EIFL looks forward to an exciting 2019 at WIPO
WIPO action plan for 2019 presents great opportunities for regional consultations on copyright and libraries, and to consider international solutions to address the challenges

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Representatives from the library, archive, museum and education sectors at SCCR/37. They are in the hall, holding names to identify organisations.
Representatives from the library, archive, museum and education sectors at SCCR/37.

Teresa Hackett, EIFL Copyright and Libraries Programme Manager, attended the 37th meeting of the WIPO Standing Committee on Copyright and Related Rights (SCCR), the global body that sets international copyright law and policy, that took place in Geneva from 26 - 30 November 2018. During a full week advocating for libraries, EIFL participated in discussions on copyright limitations and exceptions, gave presentations at two civil society organized events, and engaged with government delegates from EIFL partner countries on library issues.

At the last SCCR of 2018, the main focus for libraries was on activities in the WIPO action plan 2018-2019; civil society presented ideas for the upcoming regional seminars on limitations and exceptions, as well as views on how to fix the draft broadcast treaty.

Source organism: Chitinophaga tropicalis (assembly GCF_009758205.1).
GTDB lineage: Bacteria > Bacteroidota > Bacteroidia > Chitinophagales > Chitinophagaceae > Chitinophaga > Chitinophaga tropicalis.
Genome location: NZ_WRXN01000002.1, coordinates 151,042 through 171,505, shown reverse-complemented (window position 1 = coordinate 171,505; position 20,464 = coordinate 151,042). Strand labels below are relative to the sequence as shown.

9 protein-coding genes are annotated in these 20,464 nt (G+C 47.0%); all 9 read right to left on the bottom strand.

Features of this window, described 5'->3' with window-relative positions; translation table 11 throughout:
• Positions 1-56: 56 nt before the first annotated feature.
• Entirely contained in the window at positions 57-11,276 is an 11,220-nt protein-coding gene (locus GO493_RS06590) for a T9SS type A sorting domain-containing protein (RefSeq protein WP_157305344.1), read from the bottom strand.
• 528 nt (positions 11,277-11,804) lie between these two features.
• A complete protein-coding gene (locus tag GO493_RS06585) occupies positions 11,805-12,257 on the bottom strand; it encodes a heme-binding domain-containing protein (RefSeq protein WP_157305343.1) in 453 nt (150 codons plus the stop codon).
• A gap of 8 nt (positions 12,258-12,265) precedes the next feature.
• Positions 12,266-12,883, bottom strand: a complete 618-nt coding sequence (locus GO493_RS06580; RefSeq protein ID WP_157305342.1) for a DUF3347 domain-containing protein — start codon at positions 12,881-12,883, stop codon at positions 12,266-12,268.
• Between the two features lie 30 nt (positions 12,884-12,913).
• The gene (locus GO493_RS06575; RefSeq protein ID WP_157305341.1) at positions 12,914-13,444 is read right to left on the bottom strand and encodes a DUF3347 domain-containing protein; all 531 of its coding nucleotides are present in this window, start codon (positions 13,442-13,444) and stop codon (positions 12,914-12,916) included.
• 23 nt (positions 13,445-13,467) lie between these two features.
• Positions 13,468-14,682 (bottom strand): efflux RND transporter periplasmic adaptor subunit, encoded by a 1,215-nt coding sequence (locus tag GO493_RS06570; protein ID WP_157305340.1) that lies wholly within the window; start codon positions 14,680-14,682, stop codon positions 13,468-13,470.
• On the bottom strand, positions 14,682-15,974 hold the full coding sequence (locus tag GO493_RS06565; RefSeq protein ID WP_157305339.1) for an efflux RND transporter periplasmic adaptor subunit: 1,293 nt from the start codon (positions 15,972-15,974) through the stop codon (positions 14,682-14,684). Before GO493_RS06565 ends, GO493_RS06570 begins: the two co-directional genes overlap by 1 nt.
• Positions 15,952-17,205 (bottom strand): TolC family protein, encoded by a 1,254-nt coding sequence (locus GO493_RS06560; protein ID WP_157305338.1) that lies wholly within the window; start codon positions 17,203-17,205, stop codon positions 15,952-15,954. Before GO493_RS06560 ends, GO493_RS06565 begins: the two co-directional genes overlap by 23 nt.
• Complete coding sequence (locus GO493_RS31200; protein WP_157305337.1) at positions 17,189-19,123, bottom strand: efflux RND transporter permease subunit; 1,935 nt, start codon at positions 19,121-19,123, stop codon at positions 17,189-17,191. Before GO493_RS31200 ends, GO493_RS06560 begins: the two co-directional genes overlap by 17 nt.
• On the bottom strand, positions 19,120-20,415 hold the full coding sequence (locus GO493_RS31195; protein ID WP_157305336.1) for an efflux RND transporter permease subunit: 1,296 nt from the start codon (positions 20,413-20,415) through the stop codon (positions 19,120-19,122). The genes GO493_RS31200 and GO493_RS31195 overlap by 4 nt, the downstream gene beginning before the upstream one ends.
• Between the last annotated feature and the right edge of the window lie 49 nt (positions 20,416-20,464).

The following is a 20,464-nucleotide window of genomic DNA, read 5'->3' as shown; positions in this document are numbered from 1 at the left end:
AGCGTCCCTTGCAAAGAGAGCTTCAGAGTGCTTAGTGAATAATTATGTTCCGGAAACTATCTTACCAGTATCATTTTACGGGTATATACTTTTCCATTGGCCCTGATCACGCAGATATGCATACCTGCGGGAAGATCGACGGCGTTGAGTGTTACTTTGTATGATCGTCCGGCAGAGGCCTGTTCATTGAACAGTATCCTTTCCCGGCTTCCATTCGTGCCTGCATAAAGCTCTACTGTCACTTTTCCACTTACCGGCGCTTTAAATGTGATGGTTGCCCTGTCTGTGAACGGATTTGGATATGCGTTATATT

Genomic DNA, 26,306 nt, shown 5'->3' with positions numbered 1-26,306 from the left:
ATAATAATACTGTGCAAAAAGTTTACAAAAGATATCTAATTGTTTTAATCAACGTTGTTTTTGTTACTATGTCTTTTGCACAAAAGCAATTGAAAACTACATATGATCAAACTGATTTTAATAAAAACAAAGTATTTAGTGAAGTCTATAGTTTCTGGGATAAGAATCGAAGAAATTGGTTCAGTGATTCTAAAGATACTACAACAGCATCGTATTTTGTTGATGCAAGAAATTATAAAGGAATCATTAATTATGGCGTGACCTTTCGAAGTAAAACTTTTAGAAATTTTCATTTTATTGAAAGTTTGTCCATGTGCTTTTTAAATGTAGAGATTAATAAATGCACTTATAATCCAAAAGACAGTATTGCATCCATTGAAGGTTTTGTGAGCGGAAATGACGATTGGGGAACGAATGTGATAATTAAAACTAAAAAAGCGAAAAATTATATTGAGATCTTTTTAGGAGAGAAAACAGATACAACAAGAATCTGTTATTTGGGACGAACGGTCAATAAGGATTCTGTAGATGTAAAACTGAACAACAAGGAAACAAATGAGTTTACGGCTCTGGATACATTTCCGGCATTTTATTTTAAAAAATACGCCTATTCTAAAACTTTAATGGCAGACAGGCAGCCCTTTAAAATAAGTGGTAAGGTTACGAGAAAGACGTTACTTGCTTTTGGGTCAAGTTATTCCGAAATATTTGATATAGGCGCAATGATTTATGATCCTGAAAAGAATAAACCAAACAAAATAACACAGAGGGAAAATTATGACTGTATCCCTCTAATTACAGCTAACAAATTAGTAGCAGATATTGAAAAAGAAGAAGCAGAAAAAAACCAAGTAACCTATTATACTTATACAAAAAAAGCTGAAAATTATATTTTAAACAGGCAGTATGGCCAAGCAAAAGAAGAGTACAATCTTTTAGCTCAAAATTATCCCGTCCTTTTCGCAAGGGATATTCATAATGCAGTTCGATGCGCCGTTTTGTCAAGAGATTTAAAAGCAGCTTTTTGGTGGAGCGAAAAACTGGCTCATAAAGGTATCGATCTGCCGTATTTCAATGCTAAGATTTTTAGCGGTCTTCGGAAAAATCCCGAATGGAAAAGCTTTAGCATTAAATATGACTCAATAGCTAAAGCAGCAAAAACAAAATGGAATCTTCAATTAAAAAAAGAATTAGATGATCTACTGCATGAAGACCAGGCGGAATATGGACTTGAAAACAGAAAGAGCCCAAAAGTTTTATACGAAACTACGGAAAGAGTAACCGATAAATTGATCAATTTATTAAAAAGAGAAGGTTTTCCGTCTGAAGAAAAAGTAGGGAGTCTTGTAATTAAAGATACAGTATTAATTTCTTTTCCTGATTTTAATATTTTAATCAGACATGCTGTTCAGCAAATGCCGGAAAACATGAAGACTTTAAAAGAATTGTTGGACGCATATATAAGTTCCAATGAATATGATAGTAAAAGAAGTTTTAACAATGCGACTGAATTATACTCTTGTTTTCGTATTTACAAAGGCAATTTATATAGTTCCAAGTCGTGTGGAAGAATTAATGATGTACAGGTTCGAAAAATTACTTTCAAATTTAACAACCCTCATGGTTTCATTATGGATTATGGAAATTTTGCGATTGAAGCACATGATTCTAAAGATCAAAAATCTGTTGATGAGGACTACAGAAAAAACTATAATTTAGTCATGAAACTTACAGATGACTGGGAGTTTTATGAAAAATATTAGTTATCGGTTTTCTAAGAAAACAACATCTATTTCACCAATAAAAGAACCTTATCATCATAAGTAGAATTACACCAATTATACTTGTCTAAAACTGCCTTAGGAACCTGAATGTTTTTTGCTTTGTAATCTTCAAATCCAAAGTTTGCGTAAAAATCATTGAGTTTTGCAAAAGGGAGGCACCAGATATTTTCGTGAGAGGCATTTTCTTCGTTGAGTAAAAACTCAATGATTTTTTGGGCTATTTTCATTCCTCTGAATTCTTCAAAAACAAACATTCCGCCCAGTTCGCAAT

New analysis on limitations and exceptions

Discussion on limitations and exceptions (L&Es) for libraries, archives and museums (LAMs), and on education and research focused on progress of activities in the action plan adopted by member states at the last session (SCCR/36/7).

One key activity in the action plan that concerns both sectors (LAMs and education and research) is the typology (or classification) that analyses L&Es to create a better understanding of the detail of provisions, and of what is currently possible in national law. In this way, policy choices can come to the fore.

Prof Kenneth Crews, who delivered the first edition of the WIPO study on L&Es for libraries and archives over a decade ago, presented a preliminary version of the analysis that is being undertaken together with Prof Daniel Seng, author of the WIPO study on L&Es for education and research. The typology draws on the Crews and Seng studies, presenting the data in a systematic way to help identify and establish building blocks for new law-making, either individually or collectively.

On museums, Dr Yaniv Benhamou presented a report on copyright practices and challenges of museums, based on interviews with 37 museums worldwide.